The growth in borrowing on loans, credit cards and overdrafts slowed in May, figures from UK banks have shown, following fears of runaway debt levels.
Personal debt grew at an annual pace of 5.1% in May compared with 6.4% a month earlier, the British Bankers’ Association (BBA) said.
Borrowing through loans and overdrafts has decelerated in particular since the start of the year.
However, individuals are putting little money aside in savings.
Personal deposits in the major UK banks grew at a rate of 2.6% in the year to the end of May – the slowest annual growth rate in saving since December 2011.
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There have been fears raised about the growing level of personal debt in the past year, with both the City regulator – the Financial Conduct Authority – and the Bank of England declaring “vigilance” over the issue.
Yet there has been a recent slowdown recorded by the major banks which has been reflected in less spending in the shops.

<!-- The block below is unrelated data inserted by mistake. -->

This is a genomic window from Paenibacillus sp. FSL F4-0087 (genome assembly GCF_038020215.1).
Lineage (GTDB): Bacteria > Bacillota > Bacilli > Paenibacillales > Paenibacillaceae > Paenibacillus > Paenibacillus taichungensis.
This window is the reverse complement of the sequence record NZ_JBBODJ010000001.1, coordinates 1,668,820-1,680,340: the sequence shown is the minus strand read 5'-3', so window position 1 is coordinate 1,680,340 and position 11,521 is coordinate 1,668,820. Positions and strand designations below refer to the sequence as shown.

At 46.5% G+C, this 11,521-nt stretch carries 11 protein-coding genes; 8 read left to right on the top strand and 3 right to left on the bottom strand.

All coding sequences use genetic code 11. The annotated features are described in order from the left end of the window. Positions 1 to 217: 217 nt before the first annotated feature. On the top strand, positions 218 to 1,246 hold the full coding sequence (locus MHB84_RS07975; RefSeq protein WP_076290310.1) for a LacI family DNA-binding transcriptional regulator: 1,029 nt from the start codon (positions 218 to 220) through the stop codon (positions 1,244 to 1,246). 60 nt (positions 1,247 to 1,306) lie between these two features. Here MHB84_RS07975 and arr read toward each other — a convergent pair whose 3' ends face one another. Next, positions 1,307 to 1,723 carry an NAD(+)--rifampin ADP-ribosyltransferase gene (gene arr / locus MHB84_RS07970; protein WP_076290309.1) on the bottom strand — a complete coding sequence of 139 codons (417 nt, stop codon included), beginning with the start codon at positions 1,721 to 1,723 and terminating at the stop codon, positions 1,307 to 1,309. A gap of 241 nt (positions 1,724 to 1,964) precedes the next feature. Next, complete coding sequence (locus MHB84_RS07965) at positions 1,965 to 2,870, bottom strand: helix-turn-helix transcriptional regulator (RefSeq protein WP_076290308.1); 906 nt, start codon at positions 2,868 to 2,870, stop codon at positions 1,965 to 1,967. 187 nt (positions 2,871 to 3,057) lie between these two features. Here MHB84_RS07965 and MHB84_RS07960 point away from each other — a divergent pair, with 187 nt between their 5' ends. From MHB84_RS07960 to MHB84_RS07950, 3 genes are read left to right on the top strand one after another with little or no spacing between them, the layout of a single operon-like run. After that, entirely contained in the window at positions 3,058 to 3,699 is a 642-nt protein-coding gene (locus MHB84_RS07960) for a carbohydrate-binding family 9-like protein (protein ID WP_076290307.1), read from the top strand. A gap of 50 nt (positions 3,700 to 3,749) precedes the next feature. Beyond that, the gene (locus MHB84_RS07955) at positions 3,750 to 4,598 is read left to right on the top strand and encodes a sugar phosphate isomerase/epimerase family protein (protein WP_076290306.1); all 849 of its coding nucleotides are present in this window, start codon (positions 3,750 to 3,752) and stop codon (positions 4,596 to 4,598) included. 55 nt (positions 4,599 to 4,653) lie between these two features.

The annual growth rate in personal loans and overdrafts fell from 6.3% at the end of April to 4.8% by the end of May.
Eric Leenders, BBA managing director for retail banking said: “This month’s figures show that in the run up to the general election, credit growth in personal loans, cards and overdrafts has slowed, which was reflected in lower spending; with increased household costs affecting growth in deposits and saving.”
The squeeze on personal finances, owing in part to the rise in the rate of inflation, was also in evidence with a slowdown in mortgage levels, the BBA figures show.
The number of mortgages approved for house purchases was 3.3% lower in May this year than the same month a year ago, at 40,347.
Remortgaging levels also dropped over the same period, with approvals down 10% to 24,248.